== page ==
CHANNEL 9 has launched a $1billion bid to retain NRL TV rights but with a catch _ time-outs during games for commercial breaks, and live Thursday night football
Nine boss David Gyngell and network CEO Jeff Browne will deliver their bid to the NRL's independent commission on Monday. It includes:
*INCREASING the overall time of a game from 90 to 95 minutes;
*HALF-TIME extended from 12 to 14 minutes to play more commercials;
*30-SECOND breaks for sideline scrum stoppages;
*30-SECOND breaks for line drop-outs;
*30-SECOND breaks between try conversions and restarts; and
*AT LEAST four games a season to be played on Thursday nights.
The radical proposal is part of a joint bid by Nine and Fox Sports that heralds the most significant changes to TV sport since Kerry Packer launched night cricket and reduced eight-ball overs to six, specifically to sell extra advertising.
The Daily Telegraph understands the deal would allow Nine to raise an extra $35 million in annual revenue by showing up to 12 commercials during a game, twice as many as they currently offer their advertisers.
Nine's Sunday match may be broadcast live with a 4pm start, meaning at least seven of the eight games each round would be shown live.
Nine and the NRL have been working together for several months to maximise revenue without ruining the free-flowing nature of the game.
State of Origin coach Ricky Stuart, former coaches Daniel Anderson and John Lang and former players Wayne Pearce and Trent Barrett were part of a committee that agreed on areas for stopping play. Stoppages have been aimed at times when play is held up anyway.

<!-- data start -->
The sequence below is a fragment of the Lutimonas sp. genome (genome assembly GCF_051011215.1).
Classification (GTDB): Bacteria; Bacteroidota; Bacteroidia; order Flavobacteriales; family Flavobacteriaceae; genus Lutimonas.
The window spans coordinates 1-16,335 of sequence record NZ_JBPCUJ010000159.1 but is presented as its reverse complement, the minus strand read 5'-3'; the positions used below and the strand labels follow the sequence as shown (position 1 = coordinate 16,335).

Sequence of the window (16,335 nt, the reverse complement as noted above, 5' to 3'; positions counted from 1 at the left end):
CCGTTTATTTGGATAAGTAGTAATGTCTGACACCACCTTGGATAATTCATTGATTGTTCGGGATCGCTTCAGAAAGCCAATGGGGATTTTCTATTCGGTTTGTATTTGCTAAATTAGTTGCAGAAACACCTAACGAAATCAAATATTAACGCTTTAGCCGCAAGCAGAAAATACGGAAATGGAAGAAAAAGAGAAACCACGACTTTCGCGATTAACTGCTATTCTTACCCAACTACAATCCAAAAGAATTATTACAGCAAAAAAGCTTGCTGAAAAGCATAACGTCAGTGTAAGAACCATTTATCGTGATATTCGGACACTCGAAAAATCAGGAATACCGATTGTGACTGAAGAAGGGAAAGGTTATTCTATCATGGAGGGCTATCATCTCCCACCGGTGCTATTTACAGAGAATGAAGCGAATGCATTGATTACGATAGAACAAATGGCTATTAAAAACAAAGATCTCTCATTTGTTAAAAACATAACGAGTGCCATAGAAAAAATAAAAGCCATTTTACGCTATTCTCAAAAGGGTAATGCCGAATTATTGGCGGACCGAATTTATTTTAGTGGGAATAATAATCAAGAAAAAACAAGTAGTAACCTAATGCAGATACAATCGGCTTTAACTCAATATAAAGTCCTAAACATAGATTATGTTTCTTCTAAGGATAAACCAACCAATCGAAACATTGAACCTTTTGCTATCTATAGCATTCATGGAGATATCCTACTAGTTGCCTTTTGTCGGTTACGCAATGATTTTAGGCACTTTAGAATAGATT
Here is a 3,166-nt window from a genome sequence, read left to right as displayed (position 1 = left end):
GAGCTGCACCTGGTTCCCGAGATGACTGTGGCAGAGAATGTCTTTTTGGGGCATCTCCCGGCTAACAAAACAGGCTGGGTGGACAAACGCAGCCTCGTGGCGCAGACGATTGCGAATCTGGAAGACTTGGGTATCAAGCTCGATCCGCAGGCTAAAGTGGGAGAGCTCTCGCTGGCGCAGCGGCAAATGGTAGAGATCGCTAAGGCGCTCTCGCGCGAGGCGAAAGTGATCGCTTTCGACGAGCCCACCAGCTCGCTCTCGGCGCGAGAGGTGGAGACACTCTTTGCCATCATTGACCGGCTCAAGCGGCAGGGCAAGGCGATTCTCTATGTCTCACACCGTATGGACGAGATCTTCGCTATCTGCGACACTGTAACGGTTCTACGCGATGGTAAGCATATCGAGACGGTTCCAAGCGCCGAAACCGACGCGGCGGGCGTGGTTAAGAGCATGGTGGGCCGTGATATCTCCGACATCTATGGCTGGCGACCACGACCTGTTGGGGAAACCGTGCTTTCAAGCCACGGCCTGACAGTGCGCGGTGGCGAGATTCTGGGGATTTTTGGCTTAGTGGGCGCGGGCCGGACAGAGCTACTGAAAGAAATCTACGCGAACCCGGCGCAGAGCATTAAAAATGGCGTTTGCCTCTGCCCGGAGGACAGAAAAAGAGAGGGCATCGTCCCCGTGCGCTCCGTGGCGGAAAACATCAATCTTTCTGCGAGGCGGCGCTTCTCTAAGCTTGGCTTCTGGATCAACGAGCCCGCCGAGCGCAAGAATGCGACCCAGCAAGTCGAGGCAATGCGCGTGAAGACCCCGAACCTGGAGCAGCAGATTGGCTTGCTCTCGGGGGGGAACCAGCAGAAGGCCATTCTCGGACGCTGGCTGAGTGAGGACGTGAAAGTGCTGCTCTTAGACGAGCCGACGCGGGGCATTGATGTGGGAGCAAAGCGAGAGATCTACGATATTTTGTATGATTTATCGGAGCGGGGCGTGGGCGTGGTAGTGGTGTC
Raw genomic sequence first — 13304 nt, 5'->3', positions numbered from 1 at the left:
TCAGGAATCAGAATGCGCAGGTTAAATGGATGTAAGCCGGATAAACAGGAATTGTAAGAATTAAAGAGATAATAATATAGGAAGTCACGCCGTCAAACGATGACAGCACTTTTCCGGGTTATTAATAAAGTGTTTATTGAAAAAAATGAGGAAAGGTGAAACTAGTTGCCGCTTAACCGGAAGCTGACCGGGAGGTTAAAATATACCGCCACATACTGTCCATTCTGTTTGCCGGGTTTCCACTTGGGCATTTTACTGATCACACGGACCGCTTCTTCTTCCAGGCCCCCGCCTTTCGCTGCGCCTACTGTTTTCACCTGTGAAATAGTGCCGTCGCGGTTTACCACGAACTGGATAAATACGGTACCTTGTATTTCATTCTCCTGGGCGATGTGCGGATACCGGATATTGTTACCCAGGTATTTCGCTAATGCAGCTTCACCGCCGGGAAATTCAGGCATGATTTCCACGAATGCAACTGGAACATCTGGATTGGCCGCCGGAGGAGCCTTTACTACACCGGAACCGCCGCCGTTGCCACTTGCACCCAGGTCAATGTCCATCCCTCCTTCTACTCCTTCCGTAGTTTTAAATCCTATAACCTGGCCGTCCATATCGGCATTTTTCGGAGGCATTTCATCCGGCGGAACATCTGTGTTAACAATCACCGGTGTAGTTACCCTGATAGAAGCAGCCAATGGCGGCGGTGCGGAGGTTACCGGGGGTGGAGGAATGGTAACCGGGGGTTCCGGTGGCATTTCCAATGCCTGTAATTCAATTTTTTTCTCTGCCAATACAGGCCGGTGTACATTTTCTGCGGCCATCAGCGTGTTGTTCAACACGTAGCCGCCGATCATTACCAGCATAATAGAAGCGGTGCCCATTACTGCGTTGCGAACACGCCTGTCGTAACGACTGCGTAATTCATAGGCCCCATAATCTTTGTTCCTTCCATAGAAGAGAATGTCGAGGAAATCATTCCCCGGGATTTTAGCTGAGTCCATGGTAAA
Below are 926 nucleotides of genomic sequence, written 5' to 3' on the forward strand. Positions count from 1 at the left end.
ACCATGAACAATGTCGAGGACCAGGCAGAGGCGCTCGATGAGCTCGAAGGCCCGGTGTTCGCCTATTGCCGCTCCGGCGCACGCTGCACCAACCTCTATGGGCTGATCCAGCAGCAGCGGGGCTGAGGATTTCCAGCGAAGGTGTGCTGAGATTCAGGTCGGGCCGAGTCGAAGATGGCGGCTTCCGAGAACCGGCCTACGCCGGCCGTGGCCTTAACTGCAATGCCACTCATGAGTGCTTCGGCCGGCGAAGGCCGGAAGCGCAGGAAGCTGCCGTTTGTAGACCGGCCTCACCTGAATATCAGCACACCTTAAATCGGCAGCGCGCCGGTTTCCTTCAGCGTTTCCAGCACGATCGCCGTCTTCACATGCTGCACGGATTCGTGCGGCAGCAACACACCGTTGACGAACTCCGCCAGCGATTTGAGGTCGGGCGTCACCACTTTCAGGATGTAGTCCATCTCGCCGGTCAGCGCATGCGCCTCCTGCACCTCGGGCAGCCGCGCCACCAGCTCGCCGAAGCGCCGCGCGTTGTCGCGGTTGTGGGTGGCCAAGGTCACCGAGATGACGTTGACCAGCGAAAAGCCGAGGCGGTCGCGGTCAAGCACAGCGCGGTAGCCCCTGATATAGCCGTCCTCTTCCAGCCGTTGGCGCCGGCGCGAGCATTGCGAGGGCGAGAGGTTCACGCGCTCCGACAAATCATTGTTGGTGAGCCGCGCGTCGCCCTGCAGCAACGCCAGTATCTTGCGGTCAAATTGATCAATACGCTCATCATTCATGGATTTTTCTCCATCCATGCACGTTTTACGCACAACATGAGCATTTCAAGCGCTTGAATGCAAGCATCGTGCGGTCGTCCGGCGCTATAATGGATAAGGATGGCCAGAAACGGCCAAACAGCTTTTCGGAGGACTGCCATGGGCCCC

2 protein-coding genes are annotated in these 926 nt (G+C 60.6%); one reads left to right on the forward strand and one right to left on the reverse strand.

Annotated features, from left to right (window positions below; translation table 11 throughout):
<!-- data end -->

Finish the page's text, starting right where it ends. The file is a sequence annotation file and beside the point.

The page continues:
"It takes an average 35 seconds for sideline restarts, 25 seconds for line drop-outs and 23 seconds for try restarts,'' NRL director of football Nathan McGuirk said.
"So we're not going to be radically slowing down the game with these changes.''
NRL chief executive David Gallop was reluctant to comment about finer details of talks with Nine's management.
"It's not appropriate to discuss details of our negotiations with the broadcasters,'' Mr Gallop said.
"We are looking at ways to maximise value for broadcasters with ad breaks at appropriate times while maintaining the continuity and physical nature of the game.''
The addition of six 30-second commercials is the only way Nine believes it can make a return from its vastly increased $1 billion rights contract without slugging advertisers.
Nine currently charges $50,000 for 30-second commercials on the top-rating Friday night football games, making $300,000 during live play.
Under the new deal, that would double to $600,000, on top of pre-game, half-time and post-game ad-breaks.
Taking into account Origin and finals, the breaks in play could deliver Nine an extra $40 million a year in advertising.